Raymore residents say city code needs to be changed to protect people, homes from legal gunfire

This is an archived article and the information in the article may be outdated. Please look at the time stamp on the story to see when it was last updated.

RAYMORE, Mo. -- Dozens of people living in a Raymore neighborhood say they're terrified in their own homes as bullets fly. The problem is, the shooters aren't breaking the law.

Thursday night, the neighbors brought their concerns to city hall. The meeting was open discussion style, but the message was clear from residents: this city code needs to change.

This all started when bullets hit two Raymore homes in the Ward Park Place subdivision. The shooters were holding target practice 2,500 feet away on the other side of woods against a berm and the property is zoned as "agricultural." No charges were filed because city ordinance says you can shoot on agricultural land as long as it's not within 150 yards of a street home or business.

Dozens of neighbors met with city and county officials to voice their concerns Thursday night. Police claimed the property owners vowed to not shoot anymore in the area, but homeowners say that's not enough.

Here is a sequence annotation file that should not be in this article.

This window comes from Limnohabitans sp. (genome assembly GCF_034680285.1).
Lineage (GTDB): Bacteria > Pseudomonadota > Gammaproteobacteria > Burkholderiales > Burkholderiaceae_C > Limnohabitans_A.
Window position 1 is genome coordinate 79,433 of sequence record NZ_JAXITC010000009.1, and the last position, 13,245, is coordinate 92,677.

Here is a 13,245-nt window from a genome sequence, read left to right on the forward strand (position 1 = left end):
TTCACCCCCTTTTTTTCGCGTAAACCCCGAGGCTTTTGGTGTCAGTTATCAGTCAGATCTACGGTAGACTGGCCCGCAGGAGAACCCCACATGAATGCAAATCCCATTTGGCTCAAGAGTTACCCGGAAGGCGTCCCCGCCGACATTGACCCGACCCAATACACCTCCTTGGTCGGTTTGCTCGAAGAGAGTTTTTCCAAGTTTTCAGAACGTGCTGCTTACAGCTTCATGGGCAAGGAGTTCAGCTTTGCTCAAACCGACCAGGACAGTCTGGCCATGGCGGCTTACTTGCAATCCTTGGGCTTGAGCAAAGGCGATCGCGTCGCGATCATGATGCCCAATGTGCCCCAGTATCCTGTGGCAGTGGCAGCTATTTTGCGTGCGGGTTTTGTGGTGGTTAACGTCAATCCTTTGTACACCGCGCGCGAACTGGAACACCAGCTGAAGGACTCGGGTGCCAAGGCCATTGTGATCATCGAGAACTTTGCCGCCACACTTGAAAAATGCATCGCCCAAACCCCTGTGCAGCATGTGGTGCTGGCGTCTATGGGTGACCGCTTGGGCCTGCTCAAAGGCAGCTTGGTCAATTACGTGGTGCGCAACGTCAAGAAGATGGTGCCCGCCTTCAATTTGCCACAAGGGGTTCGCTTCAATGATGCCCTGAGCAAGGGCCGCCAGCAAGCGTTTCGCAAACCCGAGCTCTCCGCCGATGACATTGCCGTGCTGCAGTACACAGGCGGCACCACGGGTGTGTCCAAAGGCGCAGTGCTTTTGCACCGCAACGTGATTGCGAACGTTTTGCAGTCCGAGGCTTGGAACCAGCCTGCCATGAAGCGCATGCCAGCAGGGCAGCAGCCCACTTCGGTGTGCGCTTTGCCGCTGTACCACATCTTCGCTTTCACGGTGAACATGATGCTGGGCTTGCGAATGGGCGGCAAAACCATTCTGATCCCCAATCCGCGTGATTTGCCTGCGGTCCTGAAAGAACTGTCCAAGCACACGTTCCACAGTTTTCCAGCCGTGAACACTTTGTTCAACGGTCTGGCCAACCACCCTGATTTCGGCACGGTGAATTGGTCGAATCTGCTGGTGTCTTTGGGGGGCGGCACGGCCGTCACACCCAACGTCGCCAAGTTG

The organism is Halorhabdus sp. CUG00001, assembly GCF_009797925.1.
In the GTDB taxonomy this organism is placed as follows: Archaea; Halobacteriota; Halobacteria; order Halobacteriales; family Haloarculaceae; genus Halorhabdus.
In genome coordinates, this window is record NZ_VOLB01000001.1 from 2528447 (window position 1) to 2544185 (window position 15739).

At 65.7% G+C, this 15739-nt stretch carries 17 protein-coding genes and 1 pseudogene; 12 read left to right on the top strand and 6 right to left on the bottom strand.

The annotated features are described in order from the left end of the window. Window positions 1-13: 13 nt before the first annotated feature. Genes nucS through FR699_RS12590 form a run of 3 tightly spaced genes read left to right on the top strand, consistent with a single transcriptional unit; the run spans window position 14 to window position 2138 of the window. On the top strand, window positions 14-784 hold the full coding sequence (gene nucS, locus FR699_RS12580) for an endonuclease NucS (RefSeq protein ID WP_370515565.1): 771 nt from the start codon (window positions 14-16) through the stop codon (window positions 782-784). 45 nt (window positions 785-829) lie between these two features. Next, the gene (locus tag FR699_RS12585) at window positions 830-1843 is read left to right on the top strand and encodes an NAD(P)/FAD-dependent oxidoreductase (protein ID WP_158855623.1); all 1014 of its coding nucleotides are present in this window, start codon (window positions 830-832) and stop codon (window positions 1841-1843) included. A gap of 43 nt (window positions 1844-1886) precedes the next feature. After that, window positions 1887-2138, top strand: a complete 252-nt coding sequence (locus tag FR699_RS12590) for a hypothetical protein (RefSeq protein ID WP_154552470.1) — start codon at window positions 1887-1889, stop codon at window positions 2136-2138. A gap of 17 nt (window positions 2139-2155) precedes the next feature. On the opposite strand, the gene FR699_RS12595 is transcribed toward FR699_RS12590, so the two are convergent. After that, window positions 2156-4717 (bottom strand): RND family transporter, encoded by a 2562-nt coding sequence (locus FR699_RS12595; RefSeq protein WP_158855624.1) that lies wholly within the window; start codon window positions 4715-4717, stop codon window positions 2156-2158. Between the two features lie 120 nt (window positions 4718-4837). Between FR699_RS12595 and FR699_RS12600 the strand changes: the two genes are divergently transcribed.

They want the 12 year old code changed, to not allow shooting near their homes. Neighbors were very passionate as they spoke directly to city leaders.

"I challenge you to add a distance limit. I know it's hard, I know you guys aren't gonna wanna do it. The city had an issue a few years ago. I know we're a pretty rural area and people like their guns. I don't have one, I don't care if you have one. I think it's a common sense approach to tackle this issue," one resident said.

"We want to make sure we are hearing from you all going forward. The message from the staff, is your message. Is the concerns thoughts and suggestions how we go forward," Raymore police chief Jan Zimmerman said.

City leaders agreed with homeowners, there needs to be a change. There were three city council members at the meeting, they say they will take this information back to council.

County commissioners say they are looking to see what steps they need to take on their end.